The Psychological Bias

I was recently giving some training on Communication Skills and was explaining how many times we communicate through our psychological bias, which can act as a natural barrier to effective communication.

The link between our beliefs and our biases and how these effect the way we communicate has long been studied, with the leader of such studies being McGregor in the late 1950s and early 1960s and his infamous Theory X and Theory Y.

The Covid-19 pandemic has required leaders to make decisions under considerable pressure. Many CEOs have been acting as the “chief crisis officer” as they work to ensure their firm’s survival and to manage the physical, mental and social well-being of their employees.Because there is no road map for a crisis like Covid-19, CEOs have had to manage largely by relying on their existing skills and personality traits. That meant that many went back to communicating and deciding right through their biases and beliefs.

Most research on this aspect, during the worst of the COVID-19 pandemic, is showing the following biases and beliefs that affected the way business leaders communicated and took their decisions:-

  1. Optimists vs Pessimists: The optimists were mainly founders and business owners. Founders’ strong ties to their personal networks kept them confident that they could maintain and leverage business opportunities during the downturn. Each trait has managerial implications. Optimistic CEOs tend to develop positive psychological states, such as confidence, hope and resilience, in themselves and their teams. But positivity can be counterproductive if leaders neglect the severity of a crisis and lose touch with the concerns of employees, clients, or business partners. For their part, overly pessimistic CEOs run the risk of creating a climate of fear and anxiety, which can lead to employee disengagement. Leaders need to be realistic about the challenges facing their firm while also motivating employees to meet them. As a check against your natural bias — whether you’re an optimist or a pessimist — it is recommended to adopt an open, approachable leadership style based on listening. That will help you obtain feedback on whether your style conveys the right message for your team. In fact this recommendation is in line with the general advice of how to overcome the Psychological Bias which can act as a barrier to communication – be the last to speak i.e. listen
  1. Costs versus people: Crises prompt firms to cut costs and tighten controls. The logic is simple: when markets and future revenues are difficult to predict, cost cutting is a road to safety. However such measures also have their downside. They surely have a direct impact on employee well-being, motivation, job satisfaction and job security.Ultimately, CEOs cannot afford to focus on either costs or people at the expense of the other. Both negative operating returns and demotivated employees could cause your firm to fail. Instead of asking, “How can we decrease costs?” try asking, “How can we continue to compete?” By doing so, you can avoid a vicious cycle with negative consequences for productivity, creativity, and innovation. In a nutshell can you reduce labour costs without compromising your ability to compete?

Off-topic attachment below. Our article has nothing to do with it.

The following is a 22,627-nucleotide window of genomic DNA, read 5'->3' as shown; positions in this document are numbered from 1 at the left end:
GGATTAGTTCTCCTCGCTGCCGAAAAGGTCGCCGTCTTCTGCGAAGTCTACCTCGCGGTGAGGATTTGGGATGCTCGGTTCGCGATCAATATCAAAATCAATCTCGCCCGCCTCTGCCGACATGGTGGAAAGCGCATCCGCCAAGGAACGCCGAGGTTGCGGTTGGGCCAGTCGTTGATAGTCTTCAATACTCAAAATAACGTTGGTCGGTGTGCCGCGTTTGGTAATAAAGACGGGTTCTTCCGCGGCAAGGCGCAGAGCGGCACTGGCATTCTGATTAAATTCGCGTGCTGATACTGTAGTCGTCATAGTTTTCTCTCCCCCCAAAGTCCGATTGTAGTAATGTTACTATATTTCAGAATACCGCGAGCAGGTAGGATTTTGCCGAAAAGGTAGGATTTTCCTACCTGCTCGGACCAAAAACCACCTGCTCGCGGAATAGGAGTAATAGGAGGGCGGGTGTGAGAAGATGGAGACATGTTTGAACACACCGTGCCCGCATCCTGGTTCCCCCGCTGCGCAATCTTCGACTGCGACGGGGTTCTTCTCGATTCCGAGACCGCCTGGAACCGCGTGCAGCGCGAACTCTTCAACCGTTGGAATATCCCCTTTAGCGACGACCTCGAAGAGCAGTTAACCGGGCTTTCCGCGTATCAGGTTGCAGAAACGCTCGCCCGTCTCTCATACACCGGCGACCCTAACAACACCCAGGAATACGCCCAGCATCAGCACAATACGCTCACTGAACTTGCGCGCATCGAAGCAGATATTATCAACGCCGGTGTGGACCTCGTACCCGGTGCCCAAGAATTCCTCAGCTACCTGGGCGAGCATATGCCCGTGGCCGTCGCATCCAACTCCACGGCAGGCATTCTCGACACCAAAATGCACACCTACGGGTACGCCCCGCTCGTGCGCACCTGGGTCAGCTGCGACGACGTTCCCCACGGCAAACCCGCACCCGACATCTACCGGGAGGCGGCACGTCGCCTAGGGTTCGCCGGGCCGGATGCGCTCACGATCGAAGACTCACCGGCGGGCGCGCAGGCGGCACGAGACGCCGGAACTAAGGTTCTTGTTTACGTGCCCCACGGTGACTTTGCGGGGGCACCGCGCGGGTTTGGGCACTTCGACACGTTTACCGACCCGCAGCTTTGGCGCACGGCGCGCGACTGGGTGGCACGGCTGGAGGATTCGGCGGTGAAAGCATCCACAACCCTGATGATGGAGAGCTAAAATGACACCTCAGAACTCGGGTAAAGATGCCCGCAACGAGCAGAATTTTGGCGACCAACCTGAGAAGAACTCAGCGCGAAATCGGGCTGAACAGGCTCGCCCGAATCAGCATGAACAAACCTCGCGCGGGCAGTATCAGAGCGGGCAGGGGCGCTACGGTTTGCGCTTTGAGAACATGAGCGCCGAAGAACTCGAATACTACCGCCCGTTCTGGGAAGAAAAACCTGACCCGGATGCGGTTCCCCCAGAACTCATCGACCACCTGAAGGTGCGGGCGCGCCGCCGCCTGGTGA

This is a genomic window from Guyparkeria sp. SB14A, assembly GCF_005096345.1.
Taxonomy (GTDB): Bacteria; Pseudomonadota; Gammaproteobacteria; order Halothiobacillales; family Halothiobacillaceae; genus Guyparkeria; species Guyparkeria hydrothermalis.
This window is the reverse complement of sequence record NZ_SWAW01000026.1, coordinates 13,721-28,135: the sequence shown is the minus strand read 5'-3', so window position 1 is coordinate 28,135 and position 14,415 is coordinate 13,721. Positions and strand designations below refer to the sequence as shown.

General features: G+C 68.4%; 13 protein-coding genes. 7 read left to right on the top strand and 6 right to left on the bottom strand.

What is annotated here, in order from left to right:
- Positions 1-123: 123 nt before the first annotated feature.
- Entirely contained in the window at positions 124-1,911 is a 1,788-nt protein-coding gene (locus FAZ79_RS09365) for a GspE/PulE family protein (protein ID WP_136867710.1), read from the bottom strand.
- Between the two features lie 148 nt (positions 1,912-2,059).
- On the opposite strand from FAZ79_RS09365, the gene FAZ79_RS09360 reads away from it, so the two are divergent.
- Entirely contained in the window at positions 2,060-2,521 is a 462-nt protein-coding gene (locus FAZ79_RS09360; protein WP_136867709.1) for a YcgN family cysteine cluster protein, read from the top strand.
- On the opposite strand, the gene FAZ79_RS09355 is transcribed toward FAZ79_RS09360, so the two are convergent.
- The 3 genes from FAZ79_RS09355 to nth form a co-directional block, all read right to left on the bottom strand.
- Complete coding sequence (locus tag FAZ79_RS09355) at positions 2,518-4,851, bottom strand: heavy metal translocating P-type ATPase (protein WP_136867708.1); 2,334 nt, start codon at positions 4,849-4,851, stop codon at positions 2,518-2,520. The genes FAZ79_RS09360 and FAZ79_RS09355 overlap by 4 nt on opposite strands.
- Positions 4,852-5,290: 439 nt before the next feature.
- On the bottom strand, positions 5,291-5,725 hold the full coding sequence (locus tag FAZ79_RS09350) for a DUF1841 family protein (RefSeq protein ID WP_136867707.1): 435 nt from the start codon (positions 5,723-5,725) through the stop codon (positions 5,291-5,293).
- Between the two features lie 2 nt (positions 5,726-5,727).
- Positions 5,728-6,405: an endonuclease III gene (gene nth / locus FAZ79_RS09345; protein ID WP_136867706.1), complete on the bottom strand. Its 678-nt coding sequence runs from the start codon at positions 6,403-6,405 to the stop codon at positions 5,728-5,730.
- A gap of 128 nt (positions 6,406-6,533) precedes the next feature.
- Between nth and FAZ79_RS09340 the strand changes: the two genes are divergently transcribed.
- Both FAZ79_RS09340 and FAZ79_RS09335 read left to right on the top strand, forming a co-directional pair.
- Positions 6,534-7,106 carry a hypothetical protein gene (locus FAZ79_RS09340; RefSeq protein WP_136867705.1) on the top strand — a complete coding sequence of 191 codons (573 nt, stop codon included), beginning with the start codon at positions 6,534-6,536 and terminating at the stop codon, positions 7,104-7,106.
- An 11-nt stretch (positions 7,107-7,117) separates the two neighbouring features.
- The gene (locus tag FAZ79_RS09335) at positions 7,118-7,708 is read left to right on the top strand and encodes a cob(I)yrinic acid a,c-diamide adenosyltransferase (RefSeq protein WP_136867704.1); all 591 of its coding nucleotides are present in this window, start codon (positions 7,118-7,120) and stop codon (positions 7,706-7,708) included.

1. Short-term versus long-term thinking: Knee-jerk reactions are a major risk during a crisis. CEOs who are overly focused on the short-term may take actions that could harm future business. Those who are overly focused on the long term may fail to address short-term business needs essential for survival. CEOs with a short-term bias need to be mindful of their activities’ potential long-term impact on the firm’s competences, brand and stakeholders. CEOs with a tendency toward long-term thinking risk under estimating the pandemic’s impact on profitability or cash flows. Having a counterpart who can function as a voice of reason can help those leaders avoid unrealistic goals and maintain short-term accountability.

During a crisis, leaders need to stay objective and rational. That’s often easier said than done, especially when you’re making important decisions with limited time and resources. Knowing which decision-making biases you bring to the table — and how to combat them — will help you better manage future crises. If it is important to avoid communicating and deciding through your biases and beliefs during normal times, this is even more so during a crisis the world has never seen like before.

At EMCS, as part of our business advisory services, we act as a sounding board for business leaders who would want an external view on their beliefs, perceptions and decisions they have in mind. This in order to assist such business leaders confront their biases and gain a fresh perspective. Contact me on to learn more on this.

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